Mass-Activated Droplet Sorting

As the most widespread and versatile analytical technique to analyze chemical mixtures, MS has been combined with microfluidics in recent 5 years. Both electrospray ionization (ESI) (Mahler et al., 2018; Qiao et al., 2018; Kempa et al., 2020) and matrix-assisted laser desorption ionization (MALDI) (Haidas et al., 2019) have been applied in droplet HTS. ESI could produce charged ions directly from a liquid, which facilitates it to be coupled with microfluidics. However, the online coupling of MALDI with microfluidics is challenging, because MALDI target is under vacuum while the microfluidic droplets are generated under atmospheric pressure. Meanwhile, MALDI cannot be performed as an online technique for analysis, which also restricts its throughput (Payne et al., 2020).

Oil carrier phase usually needs to be removed before directing the aqueous flow into an electrospray emitter, since oil phase interferes with the ESI process by both sequestering charge carriers and preventing stable Taylor cone formation. An orthogonal chip-MS set up (Beulig et al., 2017) was developed by placing a grounded metal plate as a counter-electrode with a specific distance to the spray on the chip, while orthogonal to the MS orifice. The inlet flow to MS orifice could be adjusted by changing the distance from MS orifice to the spray. This setup could avoid sample overloading while maintaining a stable electrospray. Sample overloading might cause transfer line contamination and signal saturation.

Researchers also developed another strategy of applying a specific rate of sheath flow so that the whole w/o droplets could be directly infused into ESI (Diefenbach et al., 2018; Holland-Moritz et al., 2020). Carryover could be eliminated by replacing hydrophilic stainless (SS) needle with Teflon ESI needle to avoid cross contamination between droplets (Diefenbach et al., 2018).

Since MS detection is sample disruptive (Haidas et al., 2019), MS is usually coupled with microfluidic for enzymatic catalysis analysis. Holland-Moritz et al. (2020) developed a mass-activated droplet sorting (MADS) system based on ESI (Figure 3B). In their system, 25-nl droplets are split into two portions by a T-split line on a chip almost asymmetrically. A 15-nl daughter droplet flows directly into perfluoroalkoxy alkane (PFA) capillary for quadrupole mass spectrometer via a sheath-flow ESI source. The other daughter droplet is sorted by DEP. Sorting decisions are made based on the MS signals and time delay between these two daughter droplets. This system achieved 0.7 samples per second with 98% accuracy in transaminase ATA-117 cell-free system.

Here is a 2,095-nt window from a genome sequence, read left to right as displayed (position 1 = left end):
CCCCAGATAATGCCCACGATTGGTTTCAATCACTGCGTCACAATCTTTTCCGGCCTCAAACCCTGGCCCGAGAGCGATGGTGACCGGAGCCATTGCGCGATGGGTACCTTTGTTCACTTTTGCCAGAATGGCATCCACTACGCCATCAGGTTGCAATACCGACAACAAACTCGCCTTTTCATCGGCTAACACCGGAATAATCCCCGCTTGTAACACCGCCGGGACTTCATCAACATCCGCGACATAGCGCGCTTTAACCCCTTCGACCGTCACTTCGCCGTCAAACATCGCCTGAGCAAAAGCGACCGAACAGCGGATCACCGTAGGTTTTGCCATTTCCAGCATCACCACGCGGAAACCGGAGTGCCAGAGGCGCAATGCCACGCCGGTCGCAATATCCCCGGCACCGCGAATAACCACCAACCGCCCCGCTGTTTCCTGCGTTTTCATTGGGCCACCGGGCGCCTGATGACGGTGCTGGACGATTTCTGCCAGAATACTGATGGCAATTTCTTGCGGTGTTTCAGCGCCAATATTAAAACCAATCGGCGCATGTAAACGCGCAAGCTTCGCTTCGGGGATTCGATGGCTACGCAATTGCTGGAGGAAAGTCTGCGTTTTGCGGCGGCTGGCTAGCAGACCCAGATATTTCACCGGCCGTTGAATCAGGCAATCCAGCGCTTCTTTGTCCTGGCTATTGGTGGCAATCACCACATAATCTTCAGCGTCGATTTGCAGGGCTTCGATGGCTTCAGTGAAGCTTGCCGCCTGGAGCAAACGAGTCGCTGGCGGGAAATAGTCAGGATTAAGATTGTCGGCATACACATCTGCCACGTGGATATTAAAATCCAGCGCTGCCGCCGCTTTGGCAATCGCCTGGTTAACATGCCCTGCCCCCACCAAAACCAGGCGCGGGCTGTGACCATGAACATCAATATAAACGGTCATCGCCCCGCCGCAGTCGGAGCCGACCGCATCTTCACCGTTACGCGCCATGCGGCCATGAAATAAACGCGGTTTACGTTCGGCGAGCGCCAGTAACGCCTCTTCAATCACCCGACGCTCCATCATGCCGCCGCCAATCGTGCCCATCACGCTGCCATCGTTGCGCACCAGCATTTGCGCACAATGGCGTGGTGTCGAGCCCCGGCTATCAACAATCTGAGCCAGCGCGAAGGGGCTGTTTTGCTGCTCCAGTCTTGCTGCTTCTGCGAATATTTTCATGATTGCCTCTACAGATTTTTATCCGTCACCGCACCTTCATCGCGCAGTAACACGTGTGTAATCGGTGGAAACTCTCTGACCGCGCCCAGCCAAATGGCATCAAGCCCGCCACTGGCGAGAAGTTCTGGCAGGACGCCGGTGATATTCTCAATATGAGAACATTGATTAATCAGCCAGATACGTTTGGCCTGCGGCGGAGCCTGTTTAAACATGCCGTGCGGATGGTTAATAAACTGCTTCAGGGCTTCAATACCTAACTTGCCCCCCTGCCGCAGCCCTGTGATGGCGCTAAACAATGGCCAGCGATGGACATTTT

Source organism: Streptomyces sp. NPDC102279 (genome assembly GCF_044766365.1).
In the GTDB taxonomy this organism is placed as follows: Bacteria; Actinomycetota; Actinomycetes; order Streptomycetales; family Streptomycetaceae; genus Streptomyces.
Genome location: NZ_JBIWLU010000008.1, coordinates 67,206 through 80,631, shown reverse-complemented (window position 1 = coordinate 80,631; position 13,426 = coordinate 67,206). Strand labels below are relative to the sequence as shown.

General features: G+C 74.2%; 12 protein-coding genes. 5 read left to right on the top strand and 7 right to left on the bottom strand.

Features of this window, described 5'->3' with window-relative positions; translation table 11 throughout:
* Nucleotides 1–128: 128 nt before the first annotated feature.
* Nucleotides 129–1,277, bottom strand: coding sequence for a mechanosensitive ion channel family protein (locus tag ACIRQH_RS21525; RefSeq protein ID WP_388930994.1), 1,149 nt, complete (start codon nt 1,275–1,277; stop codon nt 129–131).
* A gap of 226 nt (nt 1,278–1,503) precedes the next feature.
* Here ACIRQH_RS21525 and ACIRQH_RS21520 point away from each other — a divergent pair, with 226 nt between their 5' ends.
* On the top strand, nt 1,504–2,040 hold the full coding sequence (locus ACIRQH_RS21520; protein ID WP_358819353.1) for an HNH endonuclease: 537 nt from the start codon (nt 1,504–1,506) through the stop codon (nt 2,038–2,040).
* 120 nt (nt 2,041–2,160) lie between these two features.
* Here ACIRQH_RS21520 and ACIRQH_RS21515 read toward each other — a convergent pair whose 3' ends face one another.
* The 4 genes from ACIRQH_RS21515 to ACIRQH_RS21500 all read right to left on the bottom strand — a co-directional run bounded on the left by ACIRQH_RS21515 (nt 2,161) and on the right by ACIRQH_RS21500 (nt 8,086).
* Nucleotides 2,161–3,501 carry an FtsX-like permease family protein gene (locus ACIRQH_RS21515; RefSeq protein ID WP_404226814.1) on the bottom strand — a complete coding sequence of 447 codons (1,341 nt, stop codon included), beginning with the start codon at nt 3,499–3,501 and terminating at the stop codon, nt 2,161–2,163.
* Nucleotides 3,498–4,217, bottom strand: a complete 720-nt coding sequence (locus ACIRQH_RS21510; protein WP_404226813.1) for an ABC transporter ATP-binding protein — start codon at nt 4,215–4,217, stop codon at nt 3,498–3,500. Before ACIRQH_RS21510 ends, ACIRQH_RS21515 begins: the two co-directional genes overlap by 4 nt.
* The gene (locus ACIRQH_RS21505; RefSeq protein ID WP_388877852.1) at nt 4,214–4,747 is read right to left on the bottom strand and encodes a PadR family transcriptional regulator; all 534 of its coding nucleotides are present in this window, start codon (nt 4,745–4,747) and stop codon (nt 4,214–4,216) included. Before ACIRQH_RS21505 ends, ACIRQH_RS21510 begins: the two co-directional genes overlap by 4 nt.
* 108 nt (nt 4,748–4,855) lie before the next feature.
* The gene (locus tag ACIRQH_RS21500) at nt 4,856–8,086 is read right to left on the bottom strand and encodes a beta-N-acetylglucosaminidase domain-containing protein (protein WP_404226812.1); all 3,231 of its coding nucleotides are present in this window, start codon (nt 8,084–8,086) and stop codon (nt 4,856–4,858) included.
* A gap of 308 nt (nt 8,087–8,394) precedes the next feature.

The MS detection rate is normally around 0.5–1.0 s per droplet (Oyobiki et al., 2014; Mahler et al., 2018) and requires nanoliter-sized droplets (Wink et al., 2018; Holland-Moritz et al., 2020). Up to 33-Hz nanosized droplet sorting rate was achieved by Kempa et al. (2020), by coupling traveling-wave ion mobility quadrupole time of flight (TWIMS Q-TOF) with microfluidics. Such on-chip MS detection has been applied in chemical reaction analysis, either with cells (Diefenbach et al., 2018; Mahler et al., 2018) or not (Beulig et al., 2017).

Raman-Activated Droplet Sorting

Unlike MS, RADS is non-invasive but also label-free. RADS could sort cells at a rate of hundreds of cells per minute [up to 500 cells/h achieved (Lee et al., 2020a)]. Wang et al. (2017) (Figure 3C) developed RADS platform by placing single-cell Raman spectrum (SCRS) prior to droplet generation, since Raman background of oil medium might adversely affect the system's accuracy. Single cells are detected by SCRS, encapsulated into w/o droplet and then directly flow to DEP sorting. This system was successfully applied to screen out Haematococcus pluvialis with high astaxanthin yield and a relatively high throughput (~260 cells/min) and high accuracy (~98%) were achieved.

Most Raman-based sorting assays are based on resonance signals. Mcilvenna et al. (2016) reported continuous sorting of cyanobacteria based on carotenoids with Raman-microfluidic system. By adding 13C-bicarbonate into the culturing medium, shifts in carotenoid bands could be measured, indicating active dissolved-CO2-fixing cells. Lee et al. (2020b) prepared a D2O-containing minimal medium supplemented with unlabeled interested compound mucin and detected the changes of cytochrome signal with Raman-based microfluidics. Mucin-utilizing Muribaculaceae strains were successfully screened out from a mouse with this device.

Resonance signals however associate with only a few classes of cellular compounds like pigments and therefore limit the application genotype scope. Actually, Raman spectrum is informative in not only resonance signals but also non-resonance ones. Non-resonance signals associate with more chemicals in vivo (e.g., starch, protein, and nucleic acid); nevertheless, they need longer acquisition time, which usually conflicts with throughput.

Recent breakthroughs have just been made in developing non-resonance-based RADS. A significantly improved rate of 120 cells/min and two variants of an unknown enzyme [algal diacylglycerol acyltransferases (DGATs)] were discovered by applying this RADS setup (Wang et al., 2020). A quartz-made chip, with low background signals, could be used for non-resonance signal RADS rather than PDMS.

The major disadvantage of Raman spectrometry is its relative low sensitivity. Researchers make attempts by fabricating surface-enhanced Raman spectrometry (SERS) substrates to improve the sensitivity. Sobota et al. (2019) applied a SERS substrate SK307 and detected as low as 200 μM of 1,2,3-trichloropropane on SERS-coupled microfluidics, which might inspire the screening of haloalkane dehalogenase enzymes.